Where to buy it: Ellusionist.com
What it is: The wrong card through a window.
Rating: Five massive panes
Details: David Stone's new effect WINDOW is sold with the tag line, "The card trick so amazing that its name must be spoken in all caps." We couldn't agree more.
This effect quickly became part of my regular repertoire, and is so effective that the cost of all the glass I unintentionally smashed while perfecting my performance was quickly forgotten.
In brief, the effect is this: A spectator chooses a card and the magician shows that a card has passed through a pane of glass and is impossibly stuck to the other side. The spectator says, "That's not my card," and demands a full refund of all the money the magician got in advance for the performance. While begging for a chance to make it right and pleading with the spectator not to call the police and file a fraud complaint, the magician passes a hand over the glass and the card magically changes to the one chosen by the spectator.
As an added bonus for expert magicians, the WINDOW DVD includes many variations on this theme, including one where the card appears with its back to the glass so that nobody can ever figure out if it's the right card or not, and another where the window is signed by the spectator and can be taken home as a souvenir.
Beginning magicians will be pleased to hear that WINDOW's method is simplicity itself.
The chosen card is not forced, and since the wrong card will be revealed there is no need to resort to the usual "card through window" setup (having a different card taped behind each of 52 nearby windows). Instead, the magician completely cleans and then removes the glass from a window, tapes a card to it, and puts it aside. Pretending that the space where the window used to be is just very clear glass, the magician has a card chosen and then, when the spectator is distracted by snappy patter, slips the glass -- with card attached -- into place.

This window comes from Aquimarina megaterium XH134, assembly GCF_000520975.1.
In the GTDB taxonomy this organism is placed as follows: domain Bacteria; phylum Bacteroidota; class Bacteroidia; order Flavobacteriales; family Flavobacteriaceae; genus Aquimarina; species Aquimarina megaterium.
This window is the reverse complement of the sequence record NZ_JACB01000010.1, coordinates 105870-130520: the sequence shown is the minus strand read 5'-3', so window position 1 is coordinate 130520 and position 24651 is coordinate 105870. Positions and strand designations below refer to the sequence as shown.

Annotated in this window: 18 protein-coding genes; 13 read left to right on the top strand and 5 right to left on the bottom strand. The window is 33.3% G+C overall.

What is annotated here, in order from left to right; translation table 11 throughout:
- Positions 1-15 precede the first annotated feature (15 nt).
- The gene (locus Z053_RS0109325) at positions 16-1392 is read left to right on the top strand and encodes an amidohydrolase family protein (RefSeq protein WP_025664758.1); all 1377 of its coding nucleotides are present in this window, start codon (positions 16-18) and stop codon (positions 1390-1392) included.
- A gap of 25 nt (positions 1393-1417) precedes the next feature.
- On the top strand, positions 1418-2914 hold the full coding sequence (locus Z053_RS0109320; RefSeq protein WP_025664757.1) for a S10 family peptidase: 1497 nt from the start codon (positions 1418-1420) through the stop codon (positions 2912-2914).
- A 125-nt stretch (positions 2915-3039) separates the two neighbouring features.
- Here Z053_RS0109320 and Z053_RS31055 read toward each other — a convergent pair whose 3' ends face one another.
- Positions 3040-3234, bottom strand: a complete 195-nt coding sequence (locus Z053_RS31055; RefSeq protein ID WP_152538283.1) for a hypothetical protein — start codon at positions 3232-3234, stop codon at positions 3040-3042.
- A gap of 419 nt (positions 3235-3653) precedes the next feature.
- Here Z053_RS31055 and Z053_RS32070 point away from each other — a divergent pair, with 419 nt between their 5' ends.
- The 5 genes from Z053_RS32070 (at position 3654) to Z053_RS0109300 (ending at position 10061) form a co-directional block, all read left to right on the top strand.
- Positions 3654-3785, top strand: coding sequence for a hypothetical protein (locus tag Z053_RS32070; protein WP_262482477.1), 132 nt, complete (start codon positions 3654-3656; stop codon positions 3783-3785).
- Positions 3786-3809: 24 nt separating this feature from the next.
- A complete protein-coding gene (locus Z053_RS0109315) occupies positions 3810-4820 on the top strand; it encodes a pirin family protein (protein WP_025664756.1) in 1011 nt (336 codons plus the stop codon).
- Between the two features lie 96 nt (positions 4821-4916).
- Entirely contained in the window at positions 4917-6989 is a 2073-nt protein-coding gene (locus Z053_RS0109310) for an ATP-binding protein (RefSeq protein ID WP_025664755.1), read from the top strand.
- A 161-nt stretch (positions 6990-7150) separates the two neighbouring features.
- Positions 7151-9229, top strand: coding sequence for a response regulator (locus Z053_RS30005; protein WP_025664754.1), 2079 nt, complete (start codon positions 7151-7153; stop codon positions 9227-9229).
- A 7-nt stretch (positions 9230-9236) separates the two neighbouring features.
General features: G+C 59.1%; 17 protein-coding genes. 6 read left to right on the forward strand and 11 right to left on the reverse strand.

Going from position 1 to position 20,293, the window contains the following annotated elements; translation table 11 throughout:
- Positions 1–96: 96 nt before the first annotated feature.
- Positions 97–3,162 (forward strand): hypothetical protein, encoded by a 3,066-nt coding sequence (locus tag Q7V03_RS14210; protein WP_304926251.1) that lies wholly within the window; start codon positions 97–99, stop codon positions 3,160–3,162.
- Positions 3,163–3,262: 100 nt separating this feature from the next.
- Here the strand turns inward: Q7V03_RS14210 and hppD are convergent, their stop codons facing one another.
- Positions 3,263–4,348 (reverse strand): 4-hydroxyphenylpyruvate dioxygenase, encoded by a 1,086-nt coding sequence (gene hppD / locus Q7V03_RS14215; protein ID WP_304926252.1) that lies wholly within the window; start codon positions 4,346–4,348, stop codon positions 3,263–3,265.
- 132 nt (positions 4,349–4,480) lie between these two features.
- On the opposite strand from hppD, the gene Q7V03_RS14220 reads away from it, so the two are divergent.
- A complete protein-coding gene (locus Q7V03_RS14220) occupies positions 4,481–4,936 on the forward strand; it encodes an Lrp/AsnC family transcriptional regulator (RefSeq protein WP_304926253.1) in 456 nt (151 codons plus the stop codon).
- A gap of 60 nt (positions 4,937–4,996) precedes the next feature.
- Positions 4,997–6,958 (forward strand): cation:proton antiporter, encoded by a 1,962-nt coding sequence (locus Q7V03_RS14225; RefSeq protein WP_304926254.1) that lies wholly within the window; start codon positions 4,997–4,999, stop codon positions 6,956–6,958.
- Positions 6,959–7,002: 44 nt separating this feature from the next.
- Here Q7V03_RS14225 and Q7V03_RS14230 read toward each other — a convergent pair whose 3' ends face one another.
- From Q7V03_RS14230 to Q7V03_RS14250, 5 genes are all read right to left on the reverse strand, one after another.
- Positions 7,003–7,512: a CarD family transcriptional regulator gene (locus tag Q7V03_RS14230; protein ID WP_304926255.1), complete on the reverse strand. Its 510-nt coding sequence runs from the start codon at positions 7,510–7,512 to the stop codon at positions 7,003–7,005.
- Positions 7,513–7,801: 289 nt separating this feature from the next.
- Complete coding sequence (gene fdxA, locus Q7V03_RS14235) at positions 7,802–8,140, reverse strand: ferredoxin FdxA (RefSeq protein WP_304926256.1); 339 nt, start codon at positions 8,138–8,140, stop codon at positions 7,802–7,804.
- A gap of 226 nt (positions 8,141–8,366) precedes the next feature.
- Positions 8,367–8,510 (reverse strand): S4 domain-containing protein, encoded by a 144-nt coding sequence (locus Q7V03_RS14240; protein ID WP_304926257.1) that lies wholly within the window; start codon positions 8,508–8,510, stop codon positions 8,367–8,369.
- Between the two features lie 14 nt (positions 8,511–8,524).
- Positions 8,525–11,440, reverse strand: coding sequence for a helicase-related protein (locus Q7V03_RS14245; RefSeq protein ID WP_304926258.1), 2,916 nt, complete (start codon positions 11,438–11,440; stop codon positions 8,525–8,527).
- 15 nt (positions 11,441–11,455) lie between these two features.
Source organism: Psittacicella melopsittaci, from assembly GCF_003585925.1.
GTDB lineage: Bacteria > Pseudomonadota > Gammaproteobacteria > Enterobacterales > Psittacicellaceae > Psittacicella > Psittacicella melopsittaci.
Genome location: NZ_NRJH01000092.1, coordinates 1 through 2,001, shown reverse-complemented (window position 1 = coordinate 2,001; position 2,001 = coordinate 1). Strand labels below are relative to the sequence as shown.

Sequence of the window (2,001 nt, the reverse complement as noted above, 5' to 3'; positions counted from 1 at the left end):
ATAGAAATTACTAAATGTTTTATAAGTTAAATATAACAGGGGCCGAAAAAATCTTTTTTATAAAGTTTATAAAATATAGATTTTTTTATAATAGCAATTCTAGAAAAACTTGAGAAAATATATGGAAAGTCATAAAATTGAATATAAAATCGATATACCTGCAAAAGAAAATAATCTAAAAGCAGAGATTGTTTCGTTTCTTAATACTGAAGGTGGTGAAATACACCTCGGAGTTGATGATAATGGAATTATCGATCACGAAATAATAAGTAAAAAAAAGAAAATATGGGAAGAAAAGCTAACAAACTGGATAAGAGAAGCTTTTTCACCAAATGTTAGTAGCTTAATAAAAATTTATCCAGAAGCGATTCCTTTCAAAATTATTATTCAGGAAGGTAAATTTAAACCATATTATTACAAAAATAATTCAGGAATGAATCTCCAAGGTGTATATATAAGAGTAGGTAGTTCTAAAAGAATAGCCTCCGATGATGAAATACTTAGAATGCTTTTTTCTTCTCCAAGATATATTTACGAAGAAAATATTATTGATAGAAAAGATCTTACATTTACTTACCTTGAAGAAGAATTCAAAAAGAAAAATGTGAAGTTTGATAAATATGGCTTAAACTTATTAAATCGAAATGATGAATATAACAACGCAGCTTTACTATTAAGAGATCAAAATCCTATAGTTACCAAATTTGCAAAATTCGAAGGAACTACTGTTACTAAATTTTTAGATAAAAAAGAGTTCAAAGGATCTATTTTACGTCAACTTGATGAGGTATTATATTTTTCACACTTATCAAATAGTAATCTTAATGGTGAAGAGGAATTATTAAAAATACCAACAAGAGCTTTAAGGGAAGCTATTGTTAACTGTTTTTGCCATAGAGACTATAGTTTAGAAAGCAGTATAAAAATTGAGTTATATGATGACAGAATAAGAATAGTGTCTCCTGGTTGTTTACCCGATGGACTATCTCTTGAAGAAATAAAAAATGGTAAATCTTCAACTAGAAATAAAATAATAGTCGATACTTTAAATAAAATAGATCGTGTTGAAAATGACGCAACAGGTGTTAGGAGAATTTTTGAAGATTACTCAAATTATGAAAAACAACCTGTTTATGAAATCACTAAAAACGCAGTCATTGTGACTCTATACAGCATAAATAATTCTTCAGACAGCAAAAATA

The spectator will be amazed for a moment, and while that is going on the magician locates the spectator's card in the deck using a favorite method (Stone recommends searching for the card with the spectator's fingerprints on it). That card is removed from the deck and taped to another piece of glass the magician has nearby.
The magician palms the piece of glass, and here's the clever part: because glass is transparent, it doesn't matter that it is much bigger than the magician's hand since the spectator will just look right through it! While pretending to magically pass a hand over the card in the window, the magician slips the second piece of glass over the first, obscuring the first card with the card on the second pane of glass. If all is carefully lined up and the magician wasn't holding the glass upside down or anything, it appears as if the card has magically changed!
WINDOW is truly an exceptional piece of magic, its only significant drawback being that performing it in a high-rise office building may lead to an unintended deadly plunge. (Corporate magicians are encouraged to wear a parachute.)